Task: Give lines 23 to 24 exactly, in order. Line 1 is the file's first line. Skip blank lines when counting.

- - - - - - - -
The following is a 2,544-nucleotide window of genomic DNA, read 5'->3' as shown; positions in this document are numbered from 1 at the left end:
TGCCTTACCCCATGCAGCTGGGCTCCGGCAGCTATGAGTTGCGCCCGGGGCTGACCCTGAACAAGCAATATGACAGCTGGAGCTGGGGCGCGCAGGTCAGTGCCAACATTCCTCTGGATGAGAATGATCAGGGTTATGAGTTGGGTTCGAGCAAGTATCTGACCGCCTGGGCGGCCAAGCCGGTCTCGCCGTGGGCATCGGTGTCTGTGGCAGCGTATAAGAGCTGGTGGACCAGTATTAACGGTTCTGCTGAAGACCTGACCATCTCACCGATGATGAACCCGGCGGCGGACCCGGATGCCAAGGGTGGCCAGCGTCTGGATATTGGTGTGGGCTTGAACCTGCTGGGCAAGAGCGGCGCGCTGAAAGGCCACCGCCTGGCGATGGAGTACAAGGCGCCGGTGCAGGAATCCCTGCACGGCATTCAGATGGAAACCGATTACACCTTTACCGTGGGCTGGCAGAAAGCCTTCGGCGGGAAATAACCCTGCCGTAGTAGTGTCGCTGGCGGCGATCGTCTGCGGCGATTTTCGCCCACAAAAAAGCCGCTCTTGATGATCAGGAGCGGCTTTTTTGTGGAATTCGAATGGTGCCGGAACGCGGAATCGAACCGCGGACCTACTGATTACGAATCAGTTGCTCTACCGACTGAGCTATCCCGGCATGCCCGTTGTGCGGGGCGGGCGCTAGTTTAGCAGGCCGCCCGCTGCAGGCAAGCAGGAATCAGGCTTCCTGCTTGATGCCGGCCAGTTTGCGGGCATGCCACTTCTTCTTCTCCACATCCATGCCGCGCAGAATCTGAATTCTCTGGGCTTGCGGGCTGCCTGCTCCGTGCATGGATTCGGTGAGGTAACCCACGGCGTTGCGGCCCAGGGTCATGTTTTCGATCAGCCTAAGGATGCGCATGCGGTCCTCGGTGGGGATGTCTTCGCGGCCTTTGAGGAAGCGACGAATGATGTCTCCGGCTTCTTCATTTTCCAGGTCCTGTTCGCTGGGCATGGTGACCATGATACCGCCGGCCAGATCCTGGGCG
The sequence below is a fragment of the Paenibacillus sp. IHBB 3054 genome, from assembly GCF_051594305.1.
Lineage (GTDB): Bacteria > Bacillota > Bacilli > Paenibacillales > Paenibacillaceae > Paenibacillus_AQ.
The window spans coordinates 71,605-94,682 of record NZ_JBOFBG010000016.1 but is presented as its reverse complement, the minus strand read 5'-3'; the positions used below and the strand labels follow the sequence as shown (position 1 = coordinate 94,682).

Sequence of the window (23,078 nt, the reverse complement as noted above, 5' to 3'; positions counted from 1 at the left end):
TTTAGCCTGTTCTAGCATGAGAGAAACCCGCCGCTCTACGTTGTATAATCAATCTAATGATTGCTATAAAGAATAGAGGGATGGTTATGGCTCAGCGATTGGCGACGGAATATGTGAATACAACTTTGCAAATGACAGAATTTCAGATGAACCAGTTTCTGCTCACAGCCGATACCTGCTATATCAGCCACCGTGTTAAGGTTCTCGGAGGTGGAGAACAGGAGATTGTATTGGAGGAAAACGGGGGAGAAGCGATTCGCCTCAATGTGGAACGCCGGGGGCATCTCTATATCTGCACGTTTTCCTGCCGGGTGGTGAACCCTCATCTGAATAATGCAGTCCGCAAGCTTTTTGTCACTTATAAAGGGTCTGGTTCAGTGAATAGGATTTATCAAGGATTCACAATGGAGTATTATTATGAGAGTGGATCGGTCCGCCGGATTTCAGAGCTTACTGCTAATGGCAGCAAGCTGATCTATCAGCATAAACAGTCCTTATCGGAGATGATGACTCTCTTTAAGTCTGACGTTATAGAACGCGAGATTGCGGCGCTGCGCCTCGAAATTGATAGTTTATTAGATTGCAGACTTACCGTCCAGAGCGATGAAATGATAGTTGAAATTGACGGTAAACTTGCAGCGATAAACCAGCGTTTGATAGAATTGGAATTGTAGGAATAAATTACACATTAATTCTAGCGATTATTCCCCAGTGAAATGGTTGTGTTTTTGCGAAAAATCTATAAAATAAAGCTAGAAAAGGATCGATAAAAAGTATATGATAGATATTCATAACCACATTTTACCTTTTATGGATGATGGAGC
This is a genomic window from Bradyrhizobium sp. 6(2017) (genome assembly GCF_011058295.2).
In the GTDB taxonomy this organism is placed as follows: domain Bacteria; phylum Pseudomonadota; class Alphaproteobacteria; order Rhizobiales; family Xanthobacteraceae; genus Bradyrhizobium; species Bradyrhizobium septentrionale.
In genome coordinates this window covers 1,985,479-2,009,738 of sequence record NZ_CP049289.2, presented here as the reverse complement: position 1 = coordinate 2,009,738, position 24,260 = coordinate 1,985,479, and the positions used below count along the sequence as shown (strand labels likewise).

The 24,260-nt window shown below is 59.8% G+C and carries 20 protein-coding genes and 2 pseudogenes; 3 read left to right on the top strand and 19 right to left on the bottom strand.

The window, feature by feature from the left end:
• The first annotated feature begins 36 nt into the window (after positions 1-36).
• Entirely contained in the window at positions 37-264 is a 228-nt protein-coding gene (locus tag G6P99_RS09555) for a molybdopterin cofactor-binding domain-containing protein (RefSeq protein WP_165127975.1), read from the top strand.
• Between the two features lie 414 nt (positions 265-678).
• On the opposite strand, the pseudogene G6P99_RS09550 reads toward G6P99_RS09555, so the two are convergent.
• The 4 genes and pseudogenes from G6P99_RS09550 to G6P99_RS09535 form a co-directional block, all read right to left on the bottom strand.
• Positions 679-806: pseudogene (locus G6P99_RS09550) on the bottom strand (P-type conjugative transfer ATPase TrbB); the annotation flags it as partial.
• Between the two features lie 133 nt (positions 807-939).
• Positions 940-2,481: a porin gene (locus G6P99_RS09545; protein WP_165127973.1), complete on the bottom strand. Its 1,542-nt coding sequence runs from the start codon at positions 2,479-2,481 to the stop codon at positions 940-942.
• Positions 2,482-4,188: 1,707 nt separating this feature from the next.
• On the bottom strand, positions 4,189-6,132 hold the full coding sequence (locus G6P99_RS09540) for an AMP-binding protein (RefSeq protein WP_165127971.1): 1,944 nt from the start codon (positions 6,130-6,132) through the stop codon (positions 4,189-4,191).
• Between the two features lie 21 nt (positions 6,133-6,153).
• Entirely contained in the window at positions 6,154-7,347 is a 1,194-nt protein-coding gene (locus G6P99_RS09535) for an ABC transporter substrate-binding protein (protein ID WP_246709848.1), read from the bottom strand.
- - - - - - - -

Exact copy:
• Between the two features lie 21 nt (positions 6,133-6,153).
• Entirely contained in the window at positions 6,154-7,347 is a 1,194-nt protein-coding gene (locus G6P99_RS09535) for an ABC transporter substrate-binding protein (protein ID WP_246709848.1), read from the bottom strand.